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Tajikistan: The Roof of the World

The Pamirs in Tajikistan

Tajik Mountains. © lindswing_flickr

While Fred lived in Tajikistan for a couple of years after the creation of this new country, Sharon visited, and was able to take advantage of his wide circle of friends and work contacts to learn about the Tajik people.  Also, we traveled a lot…and were able to see the mountains and cities from one side of the country to the other.

The peaks of the Pamirs

When I think of Tajikistan, I first remember the great Pamirs, mountains often described as  “The Roof of the World” (Bam-i-Dunya).  The formerly-named Pik Kommunizm is 24,590 feet high, and Pik Lenin (now Independence) is 23,405 feet high.   Living in the shadows of the Pamirs must, I believe, influence the thoughts of the creative Tajik people.  One has only to look at their unusual art form of brightly painted decorative ceilings to imagine a people always looking up.

Tajik grass cutter

Grass Cutters in their URAL return down the mountain to the village after a successful day harvesting grasses for their goats, sheep, and cattle. © Brian Harrington Spier_flickr

Great Tajik/Iranian Poets

The other really significant memory coming from our time in Tajikistan is the many connections with Iran.  The Tajik language is very close to Persian or Farsi, spoken in Iran, and to its derivative, Dari, spoken in Afghanistan.

The Tajiks share literary connections, including their great love of poets writing in their language…as well as a fairy tale about “Farhod and Sherin”, which translates to “Fred and Sharon” (our names) in English.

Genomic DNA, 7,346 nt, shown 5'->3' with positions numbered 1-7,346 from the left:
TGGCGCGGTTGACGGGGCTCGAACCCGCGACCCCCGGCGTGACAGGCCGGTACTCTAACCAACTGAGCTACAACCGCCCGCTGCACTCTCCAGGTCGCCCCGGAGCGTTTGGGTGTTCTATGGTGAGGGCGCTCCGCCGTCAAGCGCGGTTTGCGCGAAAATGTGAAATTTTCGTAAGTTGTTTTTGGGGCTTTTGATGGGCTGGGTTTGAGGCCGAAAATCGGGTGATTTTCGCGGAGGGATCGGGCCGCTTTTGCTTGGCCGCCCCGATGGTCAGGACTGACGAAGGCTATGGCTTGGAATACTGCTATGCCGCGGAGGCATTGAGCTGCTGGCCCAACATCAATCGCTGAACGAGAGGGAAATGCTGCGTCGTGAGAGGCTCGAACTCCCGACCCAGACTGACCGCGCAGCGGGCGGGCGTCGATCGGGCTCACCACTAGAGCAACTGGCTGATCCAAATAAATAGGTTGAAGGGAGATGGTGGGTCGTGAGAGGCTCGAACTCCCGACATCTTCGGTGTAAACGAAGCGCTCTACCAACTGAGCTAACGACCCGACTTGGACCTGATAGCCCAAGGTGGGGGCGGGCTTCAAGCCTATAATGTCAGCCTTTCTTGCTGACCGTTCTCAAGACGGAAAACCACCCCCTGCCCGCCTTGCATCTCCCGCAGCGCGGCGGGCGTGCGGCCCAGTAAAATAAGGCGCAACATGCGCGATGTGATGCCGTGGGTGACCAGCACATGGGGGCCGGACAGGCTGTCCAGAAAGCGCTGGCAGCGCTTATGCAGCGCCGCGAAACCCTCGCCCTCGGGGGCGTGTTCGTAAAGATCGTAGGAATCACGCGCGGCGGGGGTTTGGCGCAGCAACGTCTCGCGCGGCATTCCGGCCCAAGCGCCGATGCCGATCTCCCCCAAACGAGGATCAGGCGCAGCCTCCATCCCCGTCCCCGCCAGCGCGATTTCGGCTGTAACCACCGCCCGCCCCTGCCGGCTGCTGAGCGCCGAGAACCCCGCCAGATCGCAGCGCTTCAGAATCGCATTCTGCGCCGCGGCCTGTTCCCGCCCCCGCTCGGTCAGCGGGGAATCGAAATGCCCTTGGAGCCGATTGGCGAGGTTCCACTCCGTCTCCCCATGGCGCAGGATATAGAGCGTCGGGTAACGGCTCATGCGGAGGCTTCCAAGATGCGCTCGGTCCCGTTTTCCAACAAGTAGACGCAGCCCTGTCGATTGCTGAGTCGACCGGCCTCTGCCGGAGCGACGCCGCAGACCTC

A long civil war, finally over

Tajikistan suffered a 5-year civil war between the Moscow-supported government and the Islamist-led opposition, in which more than 50,000 people were killed and more than 1/10th of the population left the country; war only ended in 1997 with a UN-brokered peace agreement.

When we were first in Dushanbe, I remember looking out the windows at night seeing only a few males carrying guns walking the streets; no one else dared go outdoors in the hours of darkness.   On a recent trip, the downtown streets of the capital were lighted by internet cafes, and young people were strolling hand-in-hand.

Widespread unemployment and poverty

The economy never fully recovered from the civil war, causing widespread unemployment and poverty.   About half of Tajikistan’s income comes from migrant workers living abroad, primarily in Russia.

Tajik Men in Dushanbe

Tajik Men in Dushanbe. © Veni Markovski_flickr

Although the Tajiks receive electricity from their abundant rivers, they must depend on oil and gas to be imported.  Young men without jobs can be tempted by offers from Islamic extremists to travel and fight in foreign wars.

An exotic country?

Tajikistan seems particularly exotic, and few foreign tourists have had the thrill of climbing its mountain peaks, because it was virtually closed to the western world for 100 years.

Few “foreign capitalists” passed this way since 1891, when the Russians expelled the consummate “Great Game” player, Francis Younghusband, from the Pamirs.  (Reading “The Great Game: the Struggle for Empire in Central Asia” by Peter Hopkirk is a wonderful way to start learning about this region.)

During the Soviet time, cities in Tajikistan were restricted from foreign visitors because they were the center of research and classified study by Tajik scientists and intellectuals.

Tajikistan’s best hope for the future

Tajikistan’s best hope for a prosperous future seems to be the advent of tourism.  You should visit and enjoy the beauty of its mountains and valleys, as well as the photo hunt for near-mythical animals such as the huge Marco Polo sheep with curled horns.